Značka: Stablecoin

U.S. Congressman calls for ‘Broad, bipartisan consensus’ on important issues of digital asset policy

In a letter to the leadership of the United States House Financial Services Committee, ranking member Patrick McHenry took a jab at “inconsistent treatment and jurisdictional uncertainty” inherent in U.S. crypto regulation and called for the Committee to take on its critical issues.McHenry, a Republican representing North Carolina, opened by mentioning that the Committee’s Democrat Chairwoman Maxine Waters is looking to schedule additional hearings addressing matters pertinent to the digital asset industry. He further stressed the need for identifying and prioritizing the key issues and achieving a “broad, bipartisan consensus” on the matters affecting the industry that holds immense promise for the financial system and broader economy.Citing the confusion that the industry faces due to the Commodity Futures Trading Commission (CFTC) and the Securities and Exchange Commission’s (SEC) competing claims for jurisdiction over digital assets, McHenry noted that neither of their positions is grounded in statute. Congress, he maintained, should not hand digital asset regulation over to regulatory agencies or courts, but rather step in to categorize the new asset class and lay down the rules governing it.Furthermore, Congressman McHenry suggested that the Financial Services Committee take a close look at the stablecoin report drafted by the President’s Working Group on Financial Markets (PWG) and examine the Federal Reserve’s position and future steps with regard to a U.S. central bank digital currency (CBDC).In December last year, the U.S. House Financial Services Committee hosted a crypto-focused hearing that featured a strong lineup of industry executives and was widely lauded as a massively productive exchange between policymakers and digital asset stakeholders.

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BIS general manager: Central banks generate trust, not big techs or “anonymous ledgers”

In a speech entitled “Digital currencies and the soul of money,” Agustín Carstens, the general manager of the Bank of International Settlements, criticized private stablecoins and decentralized finance (DeFi), touting central bank-led financial innovation as the best possible path to the future of money.Carstens, who served as governor of the Bank of Mexico between 2010 and 2017, delivered his remarks at the conference on “Data, Digitalization, the New Finance and Central Bank Digital Currencies: The Future of Banking and Money” at the Goethe University in Frankfurt.The economist’s argument revolved around the institutional foundations of money and how, even in the digital age, central banks remain in a position to provide trust in money and ensure “an efficient and inclusive financial system to the benefit of all.” Alternative designs of monetary systems that emerged throughout history, according to the BIS’ top official, “have often ended badly.”To advance his point, Carstens discussed three plausible scenarios of financial innovation. In addition to the global monetary system led by central banks, he envisioned a world where big tech-powered stablecoins are the dominant form of money, and another where the bulk of financial activity is decentralized and runs on distributed ledgers.The stablecoin scenario, Carstens maintained, is fraught with market power and data concentration at the hands of a few dominant private money issuers. National and global monetary systems would become fragmented, while the disintermediation of incumbent banks would threaten financial stability.Speaking of DeFi, the BIS boss claimed that the reality that DeFi applications are delivering is at odds with their proclaimed foundational principles of disintermediation. Carstens said:”To date, the DeFi space has been used primarily for speculative activities. Users invest, borrow and trade crypto assets in a largely unregulated environment. The absence of controls such as Know Your Customer (KYC) and Anti-Money Laundering rules, might well be one important factor in DeFi’s growth.”Furthermore, echoing BIS researchers’ recent claims, Carstens stated that “there is a lot of centralization in DeFi.” He also cited scalability issues and liquidity mismatches as problematic aspects of decentralized finance.In the vision of the monetary future that the economist extolled, central banks are at the core of the financial system, facilitating innovation such as building a global network of CBDCs. Because they are not profit-driven, central banks would act to advance the interests of the public, according to Carstens.These statements come as no surprise when voiced by a chief officer of an institution that is often called a bank for central banks. As Cointelegraph reported earlier, the BIS’ innovation arm is actively engaged in several CBDC trials, including the cross-border settlement initiative ran jointly by central banks of France and Switzerland.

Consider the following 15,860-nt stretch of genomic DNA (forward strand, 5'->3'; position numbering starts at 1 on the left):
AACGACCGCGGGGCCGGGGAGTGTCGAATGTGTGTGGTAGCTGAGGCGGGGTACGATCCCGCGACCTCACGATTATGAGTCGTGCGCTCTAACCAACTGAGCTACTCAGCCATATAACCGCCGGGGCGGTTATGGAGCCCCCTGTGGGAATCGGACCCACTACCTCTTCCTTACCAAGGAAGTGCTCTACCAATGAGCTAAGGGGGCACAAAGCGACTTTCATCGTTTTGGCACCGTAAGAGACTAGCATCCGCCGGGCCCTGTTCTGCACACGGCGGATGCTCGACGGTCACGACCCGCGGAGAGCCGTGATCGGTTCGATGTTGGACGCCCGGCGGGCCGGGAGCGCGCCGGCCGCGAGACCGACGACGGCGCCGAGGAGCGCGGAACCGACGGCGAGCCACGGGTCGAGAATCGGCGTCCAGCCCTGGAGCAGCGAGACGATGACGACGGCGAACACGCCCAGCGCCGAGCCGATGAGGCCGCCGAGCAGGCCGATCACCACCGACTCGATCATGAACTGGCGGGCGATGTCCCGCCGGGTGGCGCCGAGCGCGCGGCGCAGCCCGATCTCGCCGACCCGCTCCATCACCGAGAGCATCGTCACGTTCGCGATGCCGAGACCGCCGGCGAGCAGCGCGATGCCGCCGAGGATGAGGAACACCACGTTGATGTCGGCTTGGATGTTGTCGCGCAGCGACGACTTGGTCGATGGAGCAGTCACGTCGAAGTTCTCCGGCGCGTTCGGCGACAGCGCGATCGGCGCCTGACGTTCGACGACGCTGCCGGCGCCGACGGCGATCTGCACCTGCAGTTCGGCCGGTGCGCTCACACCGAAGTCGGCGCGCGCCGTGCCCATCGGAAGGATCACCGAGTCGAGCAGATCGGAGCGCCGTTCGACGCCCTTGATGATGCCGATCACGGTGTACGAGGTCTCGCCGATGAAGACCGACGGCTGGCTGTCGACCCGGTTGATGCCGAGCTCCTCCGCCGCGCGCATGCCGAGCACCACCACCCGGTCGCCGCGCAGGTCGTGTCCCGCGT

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Bitcoin’s transition to a risk-off asset will propel it to $100K in 2022, says Bloomberg analyst